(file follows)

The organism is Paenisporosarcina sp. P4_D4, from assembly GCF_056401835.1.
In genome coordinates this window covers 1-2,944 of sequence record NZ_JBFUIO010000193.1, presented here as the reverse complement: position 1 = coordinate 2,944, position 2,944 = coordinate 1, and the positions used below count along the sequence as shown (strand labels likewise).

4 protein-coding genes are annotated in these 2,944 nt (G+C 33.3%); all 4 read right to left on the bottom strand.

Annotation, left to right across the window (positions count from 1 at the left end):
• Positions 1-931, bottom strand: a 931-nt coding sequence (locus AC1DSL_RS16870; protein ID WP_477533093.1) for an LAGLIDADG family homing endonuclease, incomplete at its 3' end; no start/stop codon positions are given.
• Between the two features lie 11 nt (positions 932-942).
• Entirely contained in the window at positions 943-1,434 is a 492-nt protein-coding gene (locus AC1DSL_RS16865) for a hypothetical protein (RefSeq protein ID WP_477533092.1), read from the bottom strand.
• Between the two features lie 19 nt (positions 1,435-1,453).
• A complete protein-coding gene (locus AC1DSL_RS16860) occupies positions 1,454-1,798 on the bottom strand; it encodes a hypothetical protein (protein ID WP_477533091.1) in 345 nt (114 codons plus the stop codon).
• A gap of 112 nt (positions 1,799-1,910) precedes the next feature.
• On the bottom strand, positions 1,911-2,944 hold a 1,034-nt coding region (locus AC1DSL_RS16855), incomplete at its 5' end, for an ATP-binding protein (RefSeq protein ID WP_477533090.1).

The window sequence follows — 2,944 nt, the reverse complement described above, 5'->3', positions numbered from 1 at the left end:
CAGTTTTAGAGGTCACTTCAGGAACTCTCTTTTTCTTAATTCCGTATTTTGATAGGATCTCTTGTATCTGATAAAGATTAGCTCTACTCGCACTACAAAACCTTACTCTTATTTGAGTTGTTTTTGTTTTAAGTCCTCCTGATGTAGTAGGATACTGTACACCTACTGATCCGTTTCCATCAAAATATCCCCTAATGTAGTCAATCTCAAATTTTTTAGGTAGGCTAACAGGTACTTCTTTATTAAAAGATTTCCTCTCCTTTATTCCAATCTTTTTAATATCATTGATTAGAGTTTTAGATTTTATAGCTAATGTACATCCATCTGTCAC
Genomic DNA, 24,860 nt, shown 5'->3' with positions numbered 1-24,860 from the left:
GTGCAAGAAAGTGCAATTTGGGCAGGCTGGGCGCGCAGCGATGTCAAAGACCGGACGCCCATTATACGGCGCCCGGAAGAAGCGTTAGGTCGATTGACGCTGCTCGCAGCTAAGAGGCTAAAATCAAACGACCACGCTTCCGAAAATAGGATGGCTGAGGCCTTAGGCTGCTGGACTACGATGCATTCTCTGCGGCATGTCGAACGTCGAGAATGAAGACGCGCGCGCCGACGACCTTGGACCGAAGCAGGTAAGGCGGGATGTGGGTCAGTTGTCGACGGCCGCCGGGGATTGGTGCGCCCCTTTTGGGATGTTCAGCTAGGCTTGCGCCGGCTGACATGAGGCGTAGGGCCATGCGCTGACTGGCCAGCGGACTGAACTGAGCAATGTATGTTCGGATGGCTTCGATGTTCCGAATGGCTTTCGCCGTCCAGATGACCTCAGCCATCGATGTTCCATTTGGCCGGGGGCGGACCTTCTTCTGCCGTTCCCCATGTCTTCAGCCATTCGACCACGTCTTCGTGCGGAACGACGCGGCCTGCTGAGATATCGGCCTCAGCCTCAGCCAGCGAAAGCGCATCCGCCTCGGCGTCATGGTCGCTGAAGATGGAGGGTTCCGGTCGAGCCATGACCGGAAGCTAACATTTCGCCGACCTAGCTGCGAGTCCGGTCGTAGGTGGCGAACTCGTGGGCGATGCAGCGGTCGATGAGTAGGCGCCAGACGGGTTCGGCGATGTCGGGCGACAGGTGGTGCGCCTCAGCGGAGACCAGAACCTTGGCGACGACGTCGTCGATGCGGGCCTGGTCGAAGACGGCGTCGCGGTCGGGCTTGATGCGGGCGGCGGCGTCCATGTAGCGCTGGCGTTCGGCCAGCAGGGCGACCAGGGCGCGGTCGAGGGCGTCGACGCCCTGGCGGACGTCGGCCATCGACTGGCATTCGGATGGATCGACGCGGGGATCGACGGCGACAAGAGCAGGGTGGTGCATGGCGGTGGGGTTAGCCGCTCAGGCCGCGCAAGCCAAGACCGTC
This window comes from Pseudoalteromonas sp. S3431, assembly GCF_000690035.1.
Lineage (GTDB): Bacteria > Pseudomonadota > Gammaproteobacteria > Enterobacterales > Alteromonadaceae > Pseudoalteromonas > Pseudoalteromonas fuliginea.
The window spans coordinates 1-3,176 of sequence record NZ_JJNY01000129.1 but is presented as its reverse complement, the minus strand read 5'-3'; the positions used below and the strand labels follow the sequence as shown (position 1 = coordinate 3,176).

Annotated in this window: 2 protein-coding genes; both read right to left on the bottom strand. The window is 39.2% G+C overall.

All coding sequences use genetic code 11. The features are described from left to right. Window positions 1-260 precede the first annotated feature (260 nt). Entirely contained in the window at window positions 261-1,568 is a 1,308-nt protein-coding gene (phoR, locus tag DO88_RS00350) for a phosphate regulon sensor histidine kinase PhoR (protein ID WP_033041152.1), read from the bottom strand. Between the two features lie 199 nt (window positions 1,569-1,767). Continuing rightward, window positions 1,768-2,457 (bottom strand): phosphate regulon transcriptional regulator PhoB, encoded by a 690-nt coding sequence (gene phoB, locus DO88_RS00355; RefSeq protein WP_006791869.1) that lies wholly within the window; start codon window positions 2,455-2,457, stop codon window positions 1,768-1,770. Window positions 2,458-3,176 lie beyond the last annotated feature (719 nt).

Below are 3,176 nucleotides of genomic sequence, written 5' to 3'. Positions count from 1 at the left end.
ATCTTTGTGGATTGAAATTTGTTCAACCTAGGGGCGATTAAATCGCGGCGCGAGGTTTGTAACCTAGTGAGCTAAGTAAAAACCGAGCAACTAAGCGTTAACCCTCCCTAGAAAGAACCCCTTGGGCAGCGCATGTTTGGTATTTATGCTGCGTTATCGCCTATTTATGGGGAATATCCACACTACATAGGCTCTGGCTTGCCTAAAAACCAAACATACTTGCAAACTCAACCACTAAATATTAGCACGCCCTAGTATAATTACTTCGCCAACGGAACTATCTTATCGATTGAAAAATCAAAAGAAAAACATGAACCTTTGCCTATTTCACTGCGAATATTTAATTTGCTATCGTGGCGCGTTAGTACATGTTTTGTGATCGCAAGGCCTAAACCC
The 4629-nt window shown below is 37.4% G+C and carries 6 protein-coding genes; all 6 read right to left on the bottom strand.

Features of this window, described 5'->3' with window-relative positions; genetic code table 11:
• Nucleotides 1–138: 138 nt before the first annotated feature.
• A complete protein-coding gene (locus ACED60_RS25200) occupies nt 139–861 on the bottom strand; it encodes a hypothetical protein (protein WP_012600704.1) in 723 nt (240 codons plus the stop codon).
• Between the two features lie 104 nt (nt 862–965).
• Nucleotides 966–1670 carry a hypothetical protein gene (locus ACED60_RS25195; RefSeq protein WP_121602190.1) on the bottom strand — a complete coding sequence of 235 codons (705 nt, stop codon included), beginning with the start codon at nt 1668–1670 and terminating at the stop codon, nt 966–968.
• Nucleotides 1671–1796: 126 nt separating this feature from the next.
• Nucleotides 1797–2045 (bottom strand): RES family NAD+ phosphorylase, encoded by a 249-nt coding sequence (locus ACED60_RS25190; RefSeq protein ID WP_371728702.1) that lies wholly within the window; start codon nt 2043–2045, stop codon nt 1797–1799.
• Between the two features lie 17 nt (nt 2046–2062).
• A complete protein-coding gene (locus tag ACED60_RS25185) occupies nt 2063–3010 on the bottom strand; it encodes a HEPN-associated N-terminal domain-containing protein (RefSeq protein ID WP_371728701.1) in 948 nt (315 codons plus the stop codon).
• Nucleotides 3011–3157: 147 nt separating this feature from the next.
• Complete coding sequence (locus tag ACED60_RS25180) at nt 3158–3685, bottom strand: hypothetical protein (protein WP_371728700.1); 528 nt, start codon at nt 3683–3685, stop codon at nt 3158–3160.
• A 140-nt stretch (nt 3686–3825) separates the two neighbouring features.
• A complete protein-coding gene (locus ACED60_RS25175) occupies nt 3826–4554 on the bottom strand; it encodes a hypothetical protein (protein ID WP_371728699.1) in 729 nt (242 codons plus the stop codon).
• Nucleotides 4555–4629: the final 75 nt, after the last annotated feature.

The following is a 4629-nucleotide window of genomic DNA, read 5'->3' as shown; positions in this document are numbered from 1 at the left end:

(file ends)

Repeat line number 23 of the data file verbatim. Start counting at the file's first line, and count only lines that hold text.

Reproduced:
The 4629-nt window shown below is 37.4% G+C and carries 6 protein-coding genes; all 6 read right to left on the bottom strand.